Police seek help, witnesses in Rock Hill killings
03/28/2014 7:44 PM
03/28/2014 7:44 PM
Someone knows who shot Alice Walker’s son in the back, two days shy of his 30th birthday, leaving him to die on the front steps of his cousin’s Rock Hill home last October.
Craving justice but grounded by prayer, Walker said all she wants is the gunman, or at least witnesses, to come forward and help give her family answers. Police are asking the same.
Investigators are soliciting witnesses to share details that might uncover who killed Daniel Ervin, Rock Hill’s second homicide victim in 2013. They also are seeking new information in the 2010 slaying of Arthur Massard, shot to death as he lay in a bed beside his girlfriend.
“Ultimately, we’re hoping to find, in both instances, the suspects who committed these murders,” said Rock Hill Police Sgt. Jim Lubben, who works on homicide and cold cases.
Walker said she prays that if “somebody in this city” knows what happened, they’ll be “remorseful enough to tell the truth.”
“Why pull a gun and shoot him? Are you a coward? “ she said. “A born coward, that’s what it is. (Ervin) didn’t have a chance to defend himself.”
At about 9 p.m. Oct. 16, relatives and friends gathered at 940 Pebble Road. Mostly everyone was inside, watching television. Ervin, whose mother called him a “loving person,” stayed outside in his blue Oldsmobile. Two others, a man and woman, joined him.
What happened next remains unclear except that at about 9:15 p.m., shots were fired. Ervin was hit once near his lower back, the bullet tearing into his stomach as he staggered onto the front steps of the house. His family rushed outside. There was no shooter in sight. The man and woman inside the car, police said, claimed they did not see who fired the gun. Police do not consider them suspects. Ervin was pronounced dead at Piedmont Medical Center.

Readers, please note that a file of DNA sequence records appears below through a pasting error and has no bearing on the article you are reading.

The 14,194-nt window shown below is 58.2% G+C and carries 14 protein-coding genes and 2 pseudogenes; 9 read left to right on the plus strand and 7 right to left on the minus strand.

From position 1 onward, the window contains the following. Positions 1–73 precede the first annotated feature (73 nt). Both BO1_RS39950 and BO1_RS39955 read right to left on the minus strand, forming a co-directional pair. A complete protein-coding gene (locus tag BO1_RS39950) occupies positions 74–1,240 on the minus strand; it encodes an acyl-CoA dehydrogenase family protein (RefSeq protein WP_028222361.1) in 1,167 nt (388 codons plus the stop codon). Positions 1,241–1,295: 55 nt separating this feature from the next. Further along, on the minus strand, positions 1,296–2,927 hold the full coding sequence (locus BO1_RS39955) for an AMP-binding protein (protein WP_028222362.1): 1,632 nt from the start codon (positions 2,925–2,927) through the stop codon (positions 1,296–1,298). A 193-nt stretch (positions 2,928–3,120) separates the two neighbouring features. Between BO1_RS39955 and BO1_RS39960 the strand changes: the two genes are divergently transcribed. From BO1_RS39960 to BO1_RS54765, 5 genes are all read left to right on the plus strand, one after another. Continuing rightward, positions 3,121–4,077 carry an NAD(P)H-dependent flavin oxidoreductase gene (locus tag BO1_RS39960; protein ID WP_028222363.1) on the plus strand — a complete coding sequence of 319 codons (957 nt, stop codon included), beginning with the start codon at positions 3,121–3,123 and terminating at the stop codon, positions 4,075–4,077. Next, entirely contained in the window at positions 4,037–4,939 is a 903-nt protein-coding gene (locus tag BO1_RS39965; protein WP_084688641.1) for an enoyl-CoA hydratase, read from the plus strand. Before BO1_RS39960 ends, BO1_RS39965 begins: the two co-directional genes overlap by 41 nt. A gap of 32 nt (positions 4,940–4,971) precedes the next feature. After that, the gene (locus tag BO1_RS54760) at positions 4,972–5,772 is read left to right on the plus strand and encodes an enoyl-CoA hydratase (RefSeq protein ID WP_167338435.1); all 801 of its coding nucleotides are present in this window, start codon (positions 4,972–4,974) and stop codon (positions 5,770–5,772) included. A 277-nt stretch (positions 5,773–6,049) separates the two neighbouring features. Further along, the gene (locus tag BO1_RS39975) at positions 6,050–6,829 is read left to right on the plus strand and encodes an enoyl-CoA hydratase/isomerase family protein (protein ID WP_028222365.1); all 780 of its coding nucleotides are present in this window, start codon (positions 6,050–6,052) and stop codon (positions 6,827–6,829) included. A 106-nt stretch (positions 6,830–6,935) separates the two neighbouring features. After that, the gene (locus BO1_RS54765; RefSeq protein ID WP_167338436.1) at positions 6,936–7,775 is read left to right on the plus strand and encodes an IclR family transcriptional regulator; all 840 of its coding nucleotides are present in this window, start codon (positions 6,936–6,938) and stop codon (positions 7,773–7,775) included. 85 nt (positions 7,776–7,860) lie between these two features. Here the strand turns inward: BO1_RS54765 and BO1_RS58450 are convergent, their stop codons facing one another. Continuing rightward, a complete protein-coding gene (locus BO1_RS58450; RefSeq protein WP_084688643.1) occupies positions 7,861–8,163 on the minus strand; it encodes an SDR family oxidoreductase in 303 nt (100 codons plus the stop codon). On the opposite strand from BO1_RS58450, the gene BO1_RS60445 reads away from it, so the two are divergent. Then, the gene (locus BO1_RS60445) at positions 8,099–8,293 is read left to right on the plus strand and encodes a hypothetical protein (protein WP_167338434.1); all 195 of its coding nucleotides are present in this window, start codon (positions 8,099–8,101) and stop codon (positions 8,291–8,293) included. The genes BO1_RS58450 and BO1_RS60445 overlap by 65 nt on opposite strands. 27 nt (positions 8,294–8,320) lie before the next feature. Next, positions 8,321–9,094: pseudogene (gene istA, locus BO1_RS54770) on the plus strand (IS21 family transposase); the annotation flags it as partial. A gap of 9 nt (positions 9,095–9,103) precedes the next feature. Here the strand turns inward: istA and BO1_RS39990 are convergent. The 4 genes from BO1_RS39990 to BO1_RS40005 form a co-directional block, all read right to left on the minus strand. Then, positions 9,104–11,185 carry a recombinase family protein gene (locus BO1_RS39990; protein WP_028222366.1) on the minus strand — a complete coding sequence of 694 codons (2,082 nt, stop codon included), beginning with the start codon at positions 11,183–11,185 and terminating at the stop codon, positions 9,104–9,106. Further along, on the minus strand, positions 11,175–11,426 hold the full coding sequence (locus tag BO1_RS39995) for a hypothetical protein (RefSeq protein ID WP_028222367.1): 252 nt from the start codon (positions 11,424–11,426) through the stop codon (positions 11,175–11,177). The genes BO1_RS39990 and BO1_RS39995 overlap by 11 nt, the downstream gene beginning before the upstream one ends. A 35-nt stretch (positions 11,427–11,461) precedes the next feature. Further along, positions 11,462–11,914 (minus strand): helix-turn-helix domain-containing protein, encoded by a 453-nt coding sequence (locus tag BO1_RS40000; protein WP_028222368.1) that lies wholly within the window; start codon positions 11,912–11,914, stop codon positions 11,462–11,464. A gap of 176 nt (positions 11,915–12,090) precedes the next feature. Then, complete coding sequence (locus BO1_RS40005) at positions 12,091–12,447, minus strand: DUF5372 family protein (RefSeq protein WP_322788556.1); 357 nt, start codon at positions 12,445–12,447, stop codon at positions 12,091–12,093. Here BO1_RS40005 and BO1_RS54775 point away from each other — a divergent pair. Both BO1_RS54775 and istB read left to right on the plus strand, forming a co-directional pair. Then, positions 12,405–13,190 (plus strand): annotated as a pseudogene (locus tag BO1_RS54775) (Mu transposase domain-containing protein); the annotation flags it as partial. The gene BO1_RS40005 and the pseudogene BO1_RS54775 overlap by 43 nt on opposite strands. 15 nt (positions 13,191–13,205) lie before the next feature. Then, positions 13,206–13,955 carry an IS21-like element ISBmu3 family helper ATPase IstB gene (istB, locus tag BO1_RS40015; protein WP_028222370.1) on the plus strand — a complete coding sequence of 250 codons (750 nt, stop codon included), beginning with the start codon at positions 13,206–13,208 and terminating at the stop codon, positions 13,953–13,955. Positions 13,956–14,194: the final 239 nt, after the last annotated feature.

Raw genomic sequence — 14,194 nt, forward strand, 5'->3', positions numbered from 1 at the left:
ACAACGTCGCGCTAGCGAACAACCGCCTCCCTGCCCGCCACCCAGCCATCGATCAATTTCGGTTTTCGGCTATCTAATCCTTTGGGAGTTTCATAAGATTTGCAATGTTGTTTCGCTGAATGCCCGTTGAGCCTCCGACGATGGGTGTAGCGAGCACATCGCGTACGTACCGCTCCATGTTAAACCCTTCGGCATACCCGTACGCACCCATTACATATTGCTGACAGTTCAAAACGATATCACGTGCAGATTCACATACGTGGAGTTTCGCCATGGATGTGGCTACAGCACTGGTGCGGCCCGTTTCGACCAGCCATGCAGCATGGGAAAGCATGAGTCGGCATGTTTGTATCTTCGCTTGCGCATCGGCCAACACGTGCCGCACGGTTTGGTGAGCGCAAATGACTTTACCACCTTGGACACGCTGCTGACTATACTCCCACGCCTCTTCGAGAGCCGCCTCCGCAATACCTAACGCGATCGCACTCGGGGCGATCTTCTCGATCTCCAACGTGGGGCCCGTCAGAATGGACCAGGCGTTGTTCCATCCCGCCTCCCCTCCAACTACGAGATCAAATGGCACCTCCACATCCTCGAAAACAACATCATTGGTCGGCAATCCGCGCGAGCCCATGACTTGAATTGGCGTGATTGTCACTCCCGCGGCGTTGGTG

“We’ve pretty much talked to everybody in the house and the people that were outside,” Lubben said. “Nobody actually saw the shooting occur, so there’s no suspect description or anything like that that we can go with.”
Still, Lubben said police have “some suspects in mind and some leads that we’re looking into.” A gun, loaded with a few rounds, was found near the house. Police believe it was used in the shooting.
Ervin is survived by three daughters, 10, 9 and 5. His oldest, Walker said, has told her grandparents she prays that the person who killed her father will be found.
“Any parent will have a lot of sleepless nights,” Walker said. “You will always carry them in your heart. I’ve put it in (God’s) hands. I’m waiting on an answer.”
At 122 N. Wilson St., the house where Arthur Massard died, a large red “X” has been spray-painted over the vinyl exterior. The house is dark and the property condemned. Notices from the city slate it for involuntary demolition.
At about 4 a.m. Nov. 30, 2010, police say a masked man wearing a hoodie broke into the back of the house, went into the bedroom and turned on the light. Massard and Dorothy McKee were asleep inside. The suspect opened fire, shooting Massard several times before he ran out the front door. Dorothy McKee was not injured.
Danny McKee, Dorothy McKee’s son who lived with her, told police he went to the front door and saw a white Mercury Grand Marquis with a missing hubcap drive away from the house toward Main Street. Finding that car, with an unknown license plate number, has not been easy, Lubben said.
Police have identified suspects, but they would not detail any kind of specific connections they might have with the dead man.
Dorothy McKee was never considered a suspect, Lubben said.
“Nothing’s pointing to her having anything to do with it,” he said. Danny McKee also is not considered a suspect, but a witness.
A weapon was never found. Police are speaking with Massard’s friends, hoping they can discern who his associates were or “what kind of lifestyle he was leading.”
“(His death) doesn’t appear to be random, but I can’t really go into details of why we’re thinking that,” Lubben said, adding that police don’t want to release information that might jeopardize the investigation. “We’re not going to stop looking into these cases.”
‘It’s rough on me’
There are days Patricia Boulware wonders if the search for her son’s killer has stopped.
Jamar Ferguson, 31, was shot to death and left to die on Taylor Street, off Crawford Road, in April 2012. Police arrested one person in the killing, but soon dismissed those charges. That man is now free and Boulware says she sees him nearly every day.
“It’s rough on me,” she said. “’It’s been two years and my son is dead and gone and I’m still stressed.”
Ferguson’s death is one of four homicides in 2012 that have gone without resolutions or arrests.
Police say those cases are not unsolved, but investigators have faced challenges because evidence connecting suspects to the crimes has not been strong enough to ensure convictions.
Frustrated, Boulware has asked police if she has to “play detective myself ... do I have to solve my own case?”
“It’s just terrible,” she said. “I pray every day ... every day. Something’s going to give.”
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